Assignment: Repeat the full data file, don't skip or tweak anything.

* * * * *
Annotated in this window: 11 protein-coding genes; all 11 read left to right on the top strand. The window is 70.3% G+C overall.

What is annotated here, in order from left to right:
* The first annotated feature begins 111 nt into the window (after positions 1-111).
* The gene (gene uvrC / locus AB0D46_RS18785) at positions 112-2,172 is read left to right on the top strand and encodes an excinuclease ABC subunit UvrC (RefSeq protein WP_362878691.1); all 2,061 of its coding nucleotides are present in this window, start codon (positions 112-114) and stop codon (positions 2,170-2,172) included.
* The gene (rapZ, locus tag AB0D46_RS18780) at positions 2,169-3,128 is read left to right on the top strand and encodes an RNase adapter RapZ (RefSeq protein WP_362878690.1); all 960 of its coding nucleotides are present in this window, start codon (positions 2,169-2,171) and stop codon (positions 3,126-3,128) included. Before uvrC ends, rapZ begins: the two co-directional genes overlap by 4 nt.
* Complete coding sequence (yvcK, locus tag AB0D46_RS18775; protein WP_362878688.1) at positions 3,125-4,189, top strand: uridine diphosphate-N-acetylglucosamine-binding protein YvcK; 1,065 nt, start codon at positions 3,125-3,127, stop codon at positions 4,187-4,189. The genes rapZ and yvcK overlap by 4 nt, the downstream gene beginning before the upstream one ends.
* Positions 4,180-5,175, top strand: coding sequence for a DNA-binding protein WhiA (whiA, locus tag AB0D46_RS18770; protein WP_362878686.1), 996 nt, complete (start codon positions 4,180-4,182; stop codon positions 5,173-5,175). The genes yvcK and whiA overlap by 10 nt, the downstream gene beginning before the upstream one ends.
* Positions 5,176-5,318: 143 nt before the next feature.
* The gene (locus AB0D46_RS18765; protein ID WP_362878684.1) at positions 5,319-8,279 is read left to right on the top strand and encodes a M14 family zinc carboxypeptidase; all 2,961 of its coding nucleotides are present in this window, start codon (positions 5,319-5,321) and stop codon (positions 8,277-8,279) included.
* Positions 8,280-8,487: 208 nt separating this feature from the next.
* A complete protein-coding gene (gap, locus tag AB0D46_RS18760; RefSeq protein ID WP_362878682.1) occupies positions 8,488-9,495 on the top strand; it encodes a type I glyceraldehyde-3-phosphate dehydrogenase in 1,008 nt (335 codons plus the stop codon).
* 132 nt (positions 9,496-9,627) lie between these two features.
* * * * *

Annotated in this window: 11 protein-coding genes; all 11 read left to right on the top strand. The window is 70.3% G+C overall.

What is annotated here, in order from left to right:
* The first annotated feature begins 111 nt into the window (after positions 1-111).
* The gene (gene uvrC / locus AB0D46_RS18785) at positions 112-2,172 is read left to right on the top strand and encodes an excinuclease ABC subunit UvrC (RefSeq protein WP_362878691.1); all 2,061 of its coding nucleotides are present in this window, start codon (positions 112-114) and stop codon (positions 2,170-2,172) included.
* The gene (rapZ, locus tag AB0D46_RS18780) at positions 2,169-3,128 is read left to right on the top strand and encodes an RNase adapter RapZ (RefSeq protein WP_362878690.1); all 960 of its coding nucleotides are present in this window, start codon (positions 2,169-2,171) and stop codon (positions 3,126-3,128) included. Before uvrC ends, rapZ begins: the two co-directional genes overlap by 4 nt.
* Complete coding sequence (yvcK, locus tag AB0D46_RS18775; protein WP_362878688.1) at positions 3,125-4,189, top strand: uridine diphosphate-N-acetylglucosamine-binding protein YvcK; 1,065 nt, start codon at positions 3,125-3,127, stop codon at positions 4,187-4,189. The genes rapZ and yvcK overlap by 4 nt, the downstream gene beginning before the upstream one ends.
* Positions 4,180-5,175, top strand: coding sequence for a DNA-binding protein WhiA (whiA, locus tag AB0D46_RS18770; protein WP_362878686.1), 996 nt, complete (start codon positions 4,180-4,182; stop codon positions 5,173-5,175). The genes yvcK and whiA overlap by 10 nt, the downstream gene beginning before the upstream one ends.
* Positions 5,176-5,318: 143 nt before the next feature.
* The gene (locus AB0D46_RS18765; protein ID WP_362878684.1) at positions 5,319-8,279 is read left to right on the top strand and encodes a M14 family zinc carboxypeptidase; all 2,961 of its coding nucleotides are present in this window, start codon (positions 5,319-5,321) and stop codon (positions 8,277-8,279) included.
* Positions 8,280-8,487: 208 nt separating this feature from the next.
* A complete protein-coding gene (gap, locus tag AB0D46_RS18760; RefSeq protein ID WP_362878682.1) occupies positions 8,488-9,495 on the top strand; it encodes a type I glyceraldehyde-3-phosphate dehydrogenase in 1,008 nt (335 codons plus the stop codon).
* 132 nt (positions 9,496-9,627) lie between these two features.